ROME and VIENNA — The Food and Agriculture Organization of the United Nations (FAO) and the International Atomic Energy Agency (IAEA) held an event in Vienna to mark the imminent return to Earth of seeds that were sent into space four months ago.
The ground-breaking experiment aims to develop new crops that can adapt to climate change and help boost global food security. With the world’s population estimated to reach almost 10 billion by 2050, there’s a clear need for innovative solutions through science and technology aimed at producing more food, as well as crops that are more resilient and farming methods that are more sustainable.
Seeds from the IAEA and FAO laboratories belonging to the Arabidopsis and Sorghum varieties travelled in an uncrewed cargo shuttle from NASA’s Wallops Flight Facility to space on November 7, 2022. While in space, they were exposed to the prevailing conditions — a complex mixture of cosmic radiation, microgravity and extreme temperatures — inside and outside the International Space Station (ISS).
Upon their return, which is expected to happen in early April, scientists at the Joint FAO/IAEA Centre of Nuclear Techniques in Food and Agriculture plan to grow the seeds and screen them for useful traits to better understand space-induced mutations and identify new varieties.
The meeting in Vienna, which was designed to inform students, partners and the public about space science and nuclear techniques in plant breeding, saw opening statements from FAO Director-General QU Dongyu and IAEA Director-General Rafael Mariano Grossi, as well as interventions from NASA Astronaut Kayla Barron, who discussed her experience working and carrying out experiments at the ISS.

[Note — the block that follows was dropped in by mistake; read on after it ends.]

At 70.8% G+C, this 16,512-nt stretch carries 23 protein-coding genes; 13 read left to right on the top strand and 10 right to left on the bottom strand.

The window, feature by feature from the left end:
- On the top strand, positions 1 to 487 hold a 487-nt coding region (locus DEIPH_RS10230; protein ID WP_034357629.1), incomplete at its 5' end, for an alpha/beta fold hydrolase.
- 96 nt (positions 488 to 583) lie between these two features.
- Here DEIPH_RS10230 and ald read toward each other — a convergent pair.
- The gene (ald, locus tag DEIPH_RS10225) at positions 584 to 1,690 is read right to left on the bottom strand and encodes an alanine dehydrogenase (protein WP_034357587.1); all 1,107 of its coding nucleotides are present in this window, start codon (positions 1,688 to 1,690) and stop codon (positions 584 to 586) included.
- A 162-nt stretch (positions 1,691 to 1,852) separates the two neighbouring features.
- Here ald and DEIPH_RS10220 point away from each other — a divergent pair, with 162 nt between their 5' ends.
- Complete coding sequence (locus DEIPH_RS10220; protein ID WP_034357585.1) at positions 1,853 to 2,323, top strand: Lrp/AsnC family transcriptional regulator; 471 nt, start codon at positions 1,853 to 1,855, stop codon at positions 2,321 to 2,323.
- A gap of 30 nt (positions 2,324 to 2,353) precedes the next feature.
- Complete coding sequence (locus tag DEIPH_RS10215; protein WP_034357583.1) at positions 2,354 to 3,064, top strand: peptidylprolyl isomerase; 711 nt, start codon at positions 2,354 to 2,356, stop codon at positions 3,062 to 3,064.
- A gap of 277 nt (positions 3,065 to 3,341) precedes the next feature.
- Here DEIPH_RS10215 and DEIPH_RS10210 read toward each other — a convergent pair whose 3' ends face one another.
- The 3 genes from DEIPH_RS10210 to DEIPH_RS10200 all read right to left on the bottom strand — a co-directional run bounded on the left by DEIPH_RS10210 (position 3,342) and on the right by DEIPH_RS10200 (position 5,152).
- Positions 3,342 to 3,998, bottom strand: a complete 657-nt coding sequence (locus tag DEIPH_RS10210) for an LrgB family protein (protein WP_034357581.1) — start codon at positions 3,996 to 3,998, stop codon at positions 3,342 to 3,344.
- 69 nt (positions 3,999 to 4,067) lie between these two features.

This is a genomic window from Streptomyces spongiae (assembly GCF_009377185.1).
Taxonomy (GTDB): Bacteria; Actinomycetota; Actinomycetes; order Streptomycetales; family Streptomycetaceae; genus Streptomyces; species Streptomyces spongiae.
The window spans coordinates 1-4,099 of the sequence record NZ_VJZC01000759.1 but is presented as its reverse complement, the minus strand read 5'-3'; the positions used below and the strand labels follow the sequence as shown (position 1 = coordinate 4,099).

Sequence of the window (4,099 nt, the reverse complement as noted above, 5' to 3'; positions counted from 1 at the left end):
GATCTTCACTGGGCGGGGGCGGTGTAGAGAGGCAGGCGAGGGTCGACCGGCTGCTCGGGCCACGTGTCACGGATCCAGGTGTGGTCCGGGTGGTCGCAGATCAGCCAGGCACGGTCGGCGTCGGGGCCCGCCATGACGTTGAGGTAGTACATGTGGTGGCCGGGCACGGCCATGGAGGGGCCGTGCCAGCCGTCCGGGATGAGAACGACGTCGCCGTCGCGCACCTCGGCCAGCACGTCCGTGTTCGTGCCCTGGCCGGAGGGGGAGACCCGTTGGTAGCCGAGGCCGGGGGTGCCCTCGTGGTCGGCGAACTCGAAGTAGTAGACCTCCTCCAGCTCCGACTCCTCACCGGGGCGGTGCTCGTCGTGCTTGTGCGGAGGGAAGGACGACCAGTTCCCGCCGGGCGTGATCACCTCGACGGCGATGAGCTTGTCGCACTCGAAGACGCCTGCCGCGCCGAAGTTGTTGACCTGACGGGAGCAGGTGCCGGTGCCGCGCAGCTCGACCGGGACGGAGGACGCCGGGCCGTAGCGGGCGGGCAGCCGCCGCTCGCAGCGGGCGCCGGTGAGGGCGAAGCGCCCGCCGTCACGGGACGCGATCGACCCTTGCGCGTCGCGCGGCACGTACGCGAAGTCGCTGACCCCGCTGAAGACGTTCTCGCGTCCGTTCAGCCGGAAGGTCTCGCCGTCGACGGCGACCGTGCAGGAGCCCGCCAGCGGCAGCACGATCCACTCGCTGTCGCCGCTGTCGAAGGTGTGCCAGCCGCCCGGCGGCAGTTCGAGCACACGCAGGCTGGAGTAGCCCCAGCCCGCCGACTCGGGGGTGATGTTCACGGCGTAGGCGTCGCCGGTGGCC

“I am very proud of our partnership with IAEA, bearing fruits both on Earth for years, and now with seeds that travelled through space,” the FAO Director-General told the gathering in Vienna. “I am in awe of the resilience of nature, and excited by the endless benefits that space exploration can bring to transform our agrifood systems to be more efficient, more inclusive, more resilient and more sustainable across the globe,” said Qu, who is a trained plant breeder.
“This is science that could have a real impact on people’s lives in the not-too-distant future, by helping us grow stronger crops and feed more people,” the IAEA Director General said. “IAEA and FAO scientists may have already been mutating seeds for 60 years and creating thousands of stronger crops for the world to use, but this is the first time we have experimented with such an exciting field as astrobiology,” said Grossi.
While similar experiments have been carried out since 1946, this is the first time that the IAEA and FAO are conducting genomic and biological analyses on seeds sent to space in around 60 years of experience in inducing plant mutations.
The seeds that traveled to space belong to two plant species: Arabidopsis, a type of cress that has been studied extensively by plant botanists and geneticists; and Sorghum, which belongs to the family of millets and is a drought- and heat-tolerant grain grown in many developing countries for food.
Once grown, a series of analyses will help understand whether cosmic radiation and harsh space conditions can lead to crops becoming more resilient in the face of increasingly difficult growing conditions on Earth.